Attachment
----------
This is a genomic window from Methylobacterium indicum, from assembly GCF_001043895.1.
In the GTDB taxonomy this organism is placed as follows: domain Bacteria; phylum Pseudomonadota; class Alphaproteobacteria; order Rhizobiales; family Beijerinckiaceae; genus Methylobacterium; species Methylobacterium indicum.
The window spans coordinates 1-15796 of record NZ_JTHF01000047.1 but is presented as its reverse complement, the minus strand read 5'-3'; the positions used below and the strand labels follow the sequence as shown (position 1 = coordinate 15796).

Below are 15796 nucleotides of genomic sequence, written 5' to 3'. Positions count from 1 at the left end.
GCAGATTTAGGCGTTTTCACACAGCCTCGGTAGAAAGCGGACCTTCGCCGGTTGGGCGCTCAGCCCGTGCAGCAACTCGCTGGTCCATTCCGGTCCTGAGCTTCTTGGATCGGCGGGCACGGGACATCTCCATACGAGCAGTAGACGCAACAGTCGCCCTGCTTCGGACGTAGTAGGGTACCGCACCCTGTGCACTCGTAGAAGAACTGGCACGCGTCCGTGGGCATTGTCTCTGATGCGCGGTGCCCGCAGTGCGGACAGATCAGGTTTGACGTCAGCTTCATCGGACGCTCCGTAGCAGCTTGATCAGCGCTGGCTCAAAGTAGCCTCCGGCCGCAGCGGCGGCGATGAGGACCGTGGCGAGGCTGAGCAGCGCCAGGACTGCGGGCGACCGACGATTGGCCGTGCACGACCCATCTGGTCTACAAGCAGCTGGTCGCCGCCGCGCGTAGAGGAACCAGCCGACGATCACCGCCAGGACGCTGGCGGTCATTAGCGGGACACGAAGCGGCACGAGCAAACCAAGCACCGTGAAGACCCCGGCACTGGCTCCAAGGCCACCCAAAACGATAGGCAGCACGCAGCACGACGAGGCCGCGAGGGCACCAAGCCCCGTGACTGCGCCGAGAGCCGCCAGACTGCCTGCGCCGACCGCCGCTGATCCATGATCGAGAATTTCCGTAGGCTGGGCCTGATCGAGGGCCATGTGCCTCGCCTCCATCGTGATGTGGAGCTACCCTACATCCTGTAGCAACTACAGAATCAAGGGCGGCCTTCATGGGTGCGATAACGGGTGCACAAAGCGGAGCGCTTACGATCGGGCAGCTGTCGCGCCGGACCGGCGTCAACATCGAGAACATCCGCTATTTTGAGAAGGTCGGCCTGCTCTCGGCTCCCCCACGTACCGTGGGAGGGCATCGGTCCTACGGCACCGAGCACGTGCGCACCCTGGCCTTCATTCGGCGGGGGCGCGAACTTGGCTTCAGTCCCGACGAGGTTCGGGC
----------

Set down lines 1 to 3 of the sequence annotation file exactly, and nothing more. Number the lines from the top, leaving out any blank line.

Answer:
This is a genomic window from Methylobacterium indicum, from assembly GCF_001043895.1.
In the GTDB taxonomy this organism is placed as follows: domain Bacteria; phylum Pseudomonadota; class Alphaproteobacteria; order Rhizobiales; family Beijerinckiaceae; genus Methylobacterium; species Methylobacterium indicum.
The window spans coordinates 1-15796 of record NZ_JTHF01000047.1 but is presented as its reverse complement, the minus strand read 5'-3'; the positions used below and the strand labels follow the sequence as shown (position 1 = coordinate 15796).